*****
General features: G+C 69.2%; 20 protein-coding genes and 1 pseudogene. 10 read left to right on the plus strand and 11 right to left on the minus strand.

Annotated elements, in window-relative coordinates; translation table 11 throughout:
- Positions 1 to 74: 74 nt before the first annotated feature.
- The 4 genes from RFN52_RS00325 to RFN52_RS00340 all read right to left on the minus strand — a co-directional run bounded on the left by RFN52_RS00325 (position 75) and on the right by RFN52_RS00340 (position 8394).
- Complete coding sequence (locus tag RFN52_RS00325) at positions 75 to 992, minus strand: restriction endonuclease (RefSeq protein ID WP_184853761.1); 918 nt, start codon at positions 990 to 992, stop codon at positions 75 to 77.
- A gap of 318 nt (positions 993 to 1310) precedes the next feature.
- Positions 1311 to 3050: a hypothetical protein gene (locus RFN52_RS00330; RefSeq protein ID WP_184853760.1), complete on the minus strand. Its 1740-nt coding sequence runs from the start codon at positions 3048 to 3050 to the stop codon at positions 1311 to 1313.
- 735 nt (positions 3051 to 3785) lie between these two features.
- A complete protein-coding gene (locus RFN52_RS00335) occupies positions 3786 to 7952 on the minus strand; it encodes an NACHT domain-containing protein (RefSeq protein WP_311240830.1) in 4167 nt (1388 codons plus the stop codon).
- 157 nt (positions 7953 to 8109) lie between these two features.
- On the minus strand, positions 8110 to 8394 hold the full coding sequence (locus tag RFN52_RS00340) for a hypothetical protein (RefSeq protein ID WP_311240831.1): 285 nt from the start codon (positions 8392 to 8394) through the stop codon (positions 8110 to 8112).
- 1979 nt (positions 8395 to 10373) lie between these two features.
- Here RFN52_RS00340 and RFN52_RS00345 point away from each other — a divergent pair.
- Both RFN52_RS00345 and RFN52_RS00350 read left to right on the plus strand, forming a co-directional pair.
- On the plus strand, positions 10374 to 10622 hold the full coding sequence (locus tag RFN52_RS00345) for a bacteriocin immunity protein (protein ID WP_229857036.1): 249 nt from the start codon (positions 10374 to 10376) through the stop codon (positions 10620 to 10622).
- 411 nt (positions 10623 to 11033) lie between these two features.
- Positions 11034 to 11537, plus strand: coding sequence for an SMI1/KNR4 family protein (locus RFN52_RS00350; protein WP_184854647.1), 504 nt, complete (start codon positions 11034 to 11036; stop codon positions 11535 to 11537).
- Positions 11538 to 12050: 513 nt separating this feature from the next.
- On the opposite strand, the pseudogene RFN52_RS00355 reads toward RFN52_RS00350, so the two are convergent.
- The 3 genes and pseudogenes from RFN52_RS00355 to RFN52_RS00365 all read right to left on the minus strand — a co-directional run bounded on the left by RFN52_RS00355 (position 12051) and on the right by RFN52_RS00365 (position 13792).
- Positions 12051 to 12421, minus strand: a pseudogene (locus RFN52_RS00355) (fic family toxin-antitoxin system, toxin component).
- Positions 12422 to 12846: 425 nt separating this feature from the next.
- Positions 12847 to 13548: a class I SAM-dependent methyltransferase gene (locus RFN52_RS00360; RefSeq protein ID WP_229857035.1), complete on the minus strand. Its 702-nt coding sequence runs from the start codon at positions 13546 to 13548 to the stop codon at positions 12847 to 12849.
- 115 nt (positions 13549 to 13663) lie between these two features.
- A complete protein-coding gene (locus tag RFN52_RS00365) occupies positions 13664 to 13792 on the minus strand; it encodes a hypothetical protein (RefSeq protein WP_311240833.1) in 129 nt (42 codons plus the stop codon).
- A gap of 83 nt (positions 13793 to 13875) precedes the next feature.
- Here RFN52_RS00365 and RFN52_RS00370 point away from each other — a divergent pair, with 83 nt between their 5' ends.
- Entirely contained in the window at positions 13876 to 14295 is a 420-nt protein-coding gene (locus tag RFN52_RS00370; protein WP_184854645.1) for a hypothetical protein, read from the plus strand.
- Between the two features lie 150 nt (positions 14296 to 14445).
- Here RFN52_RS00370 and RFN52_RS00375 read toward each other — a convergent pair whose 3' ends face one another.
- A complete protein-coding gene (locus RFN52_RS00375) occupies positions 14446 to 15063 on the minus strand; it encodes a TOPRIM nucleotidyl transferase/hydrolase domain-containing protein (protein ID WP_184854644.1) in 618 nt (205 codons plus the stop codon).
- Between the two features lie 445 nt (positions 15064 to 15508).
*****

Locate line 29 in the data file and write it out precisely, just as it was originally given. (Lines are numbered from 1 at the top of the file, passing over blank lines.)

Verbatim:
- Between the two features lie 150 nt (positions 14296 to 14445).